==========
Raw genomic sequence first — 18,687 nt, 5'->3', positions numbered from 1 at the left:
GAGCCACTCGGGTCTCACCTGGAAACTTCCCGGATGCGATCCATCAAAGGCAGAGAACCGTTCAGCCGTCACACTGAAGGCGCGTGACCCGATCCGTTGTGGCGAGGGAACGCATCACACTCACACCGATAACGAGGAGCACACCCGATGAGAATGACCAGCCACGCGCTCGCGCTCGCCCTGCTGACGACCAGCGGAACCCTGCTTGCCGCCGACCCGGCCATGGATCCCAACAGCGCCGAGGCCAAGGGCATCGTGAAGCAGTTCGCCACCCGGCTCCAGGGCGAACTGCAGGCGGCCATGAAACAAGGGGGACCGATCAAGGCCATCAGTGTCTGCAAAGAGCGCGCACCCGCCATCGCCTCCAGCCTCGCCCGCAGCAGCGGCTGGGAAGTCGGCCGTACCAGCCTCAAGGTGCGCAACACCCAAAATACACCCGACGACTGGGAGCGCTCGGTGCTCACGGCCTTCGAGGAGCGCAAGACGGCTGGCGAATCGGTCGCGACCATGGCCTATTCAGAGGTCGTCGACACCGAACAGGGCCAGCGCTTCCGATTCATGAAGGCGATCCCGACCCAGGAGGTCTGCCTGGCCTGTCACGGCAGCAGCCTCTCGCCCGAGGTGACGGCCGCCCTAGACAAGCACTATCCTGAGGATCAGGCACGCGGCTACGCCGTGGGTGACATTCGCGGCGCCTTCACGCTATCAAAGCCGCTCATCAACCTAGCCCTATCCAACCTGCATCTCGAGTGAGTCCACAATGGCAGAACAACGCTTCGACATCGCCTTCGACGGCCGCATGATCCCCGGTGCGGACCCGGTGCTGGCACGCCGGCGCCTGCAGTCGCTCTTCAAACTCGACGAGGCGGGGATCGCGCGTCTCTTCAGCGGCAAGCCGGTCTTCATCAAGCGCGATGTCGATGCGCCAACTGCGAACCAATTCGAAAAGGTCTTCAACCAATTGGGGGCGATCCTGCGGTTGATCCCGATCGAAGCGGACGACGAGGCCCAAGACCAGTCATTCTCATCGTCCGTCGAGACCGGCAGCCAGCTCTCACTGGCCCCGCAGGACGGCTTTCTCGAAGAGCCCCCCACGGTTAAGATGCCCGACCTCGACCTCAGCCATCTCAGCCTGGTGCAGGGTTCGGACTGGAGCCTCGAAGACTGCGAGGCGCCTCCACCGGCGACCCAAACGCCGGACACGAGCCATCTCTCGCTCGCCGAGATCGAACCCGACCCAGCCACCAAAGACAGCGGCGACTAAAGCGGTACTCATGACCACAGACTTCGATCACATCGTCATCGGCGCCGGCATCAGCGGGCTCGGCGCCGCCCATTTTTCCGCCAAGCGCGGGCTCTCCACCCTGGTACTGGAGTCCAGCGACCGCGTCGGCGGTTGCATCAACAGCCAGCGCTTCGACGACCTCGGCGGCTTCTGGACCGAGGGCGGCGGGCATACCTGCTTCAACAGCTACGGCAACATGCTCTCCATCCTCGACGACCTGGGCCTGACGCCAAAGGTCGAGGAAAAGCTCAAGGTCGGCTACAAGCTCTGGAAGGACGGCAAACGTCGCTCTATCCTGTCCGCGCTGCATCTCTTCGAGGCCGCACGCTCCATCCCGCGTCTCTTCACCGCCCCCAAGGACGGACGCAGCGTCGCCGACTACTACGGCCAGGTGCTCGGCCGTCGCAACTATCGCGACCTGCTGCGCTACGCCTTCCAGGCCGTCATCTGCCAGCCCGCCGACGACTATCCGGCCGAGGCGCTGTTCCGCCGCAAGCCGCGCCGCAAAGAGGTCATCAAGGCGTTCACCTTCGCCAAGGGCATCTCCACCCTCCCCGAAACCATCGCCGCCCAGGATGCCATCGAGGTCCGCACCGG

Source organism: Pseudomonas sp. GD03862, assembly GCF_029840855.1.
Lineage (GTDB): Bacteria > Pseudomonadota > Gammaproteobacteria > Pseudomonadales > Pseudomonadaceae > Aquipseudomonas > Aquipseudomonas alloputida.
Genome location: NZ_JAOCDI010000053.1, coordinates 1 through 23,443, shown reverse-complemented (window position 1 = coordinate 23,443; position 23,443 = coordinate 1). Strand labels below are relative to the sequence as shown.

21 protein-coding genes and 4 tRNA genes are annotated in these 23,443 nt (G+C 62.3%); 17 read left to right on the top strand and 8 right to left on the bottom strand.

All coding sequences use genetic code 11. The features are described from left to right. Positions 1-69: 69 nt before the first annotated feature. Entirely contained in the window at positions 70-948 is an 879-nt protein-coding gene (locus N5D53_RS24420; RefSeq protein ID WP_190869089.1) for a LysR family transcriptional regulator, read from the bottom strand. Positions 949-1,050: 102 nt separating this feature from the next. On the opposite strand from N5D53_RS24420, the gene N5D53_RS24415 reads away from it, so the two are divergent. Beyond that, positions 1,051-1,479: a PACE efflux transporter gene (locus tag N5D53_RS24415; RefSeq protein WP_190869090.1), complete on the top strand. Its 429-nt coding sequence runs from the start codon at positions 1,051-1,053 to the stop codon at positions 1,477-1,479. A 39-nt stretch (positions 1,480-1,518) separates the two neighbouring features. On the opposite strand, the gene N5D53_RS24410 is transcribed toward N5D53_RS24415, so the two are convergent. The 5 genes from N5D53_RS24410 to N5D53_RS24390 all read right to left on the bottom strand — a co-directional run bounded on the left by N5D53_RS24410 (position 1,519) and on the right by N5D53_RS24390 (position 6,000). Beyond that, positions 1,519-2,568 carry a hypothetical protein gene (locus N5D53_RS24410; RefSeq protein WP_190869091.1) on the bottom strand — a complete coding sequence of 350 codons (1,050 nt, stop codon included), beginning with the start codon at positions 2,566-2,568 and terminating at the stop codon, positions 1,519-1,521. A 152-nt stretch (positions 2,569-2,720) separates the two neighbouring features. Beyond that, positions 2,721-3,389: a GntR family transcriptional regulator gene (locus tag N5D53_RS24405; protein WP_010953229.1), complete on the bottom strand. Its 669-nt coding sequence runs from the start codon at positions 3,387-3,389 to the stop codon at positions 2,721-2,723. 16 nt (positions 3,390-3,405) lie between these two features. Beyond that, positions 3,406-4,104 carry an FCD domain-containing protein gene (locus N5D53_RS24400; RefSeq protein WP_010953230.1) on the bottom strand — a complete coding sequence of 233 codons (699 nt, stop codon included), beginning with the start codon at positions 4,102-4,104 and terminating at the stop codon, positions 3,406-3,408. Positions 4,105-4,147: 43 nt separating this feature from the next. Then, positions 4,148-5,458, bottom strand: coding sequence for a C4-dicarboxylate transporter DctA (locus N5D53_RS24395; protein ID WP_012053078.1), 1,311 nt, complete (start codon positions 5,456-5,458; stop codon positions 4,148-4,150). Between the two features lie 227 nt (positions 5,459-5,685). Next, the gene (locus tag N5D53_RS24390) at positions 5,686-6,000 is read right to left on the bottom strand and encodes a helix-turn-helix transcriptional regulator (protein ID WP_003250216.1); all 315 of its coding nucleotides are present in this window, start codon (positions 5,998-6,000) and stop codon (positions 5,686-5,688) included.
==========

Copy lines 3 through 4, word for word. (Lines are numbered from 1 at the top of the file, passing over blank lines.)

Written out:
Source organism: Pseudomonas sp. GD03862, assembly GCF_029840855.1.
Lineage (GTDB): Bacteria > Pseudomonadota > Gammaproteobacteria > Pseudomonadales > Pseudomonadaceae > Aquipseudomonas > Aquipseudomonas alloputida.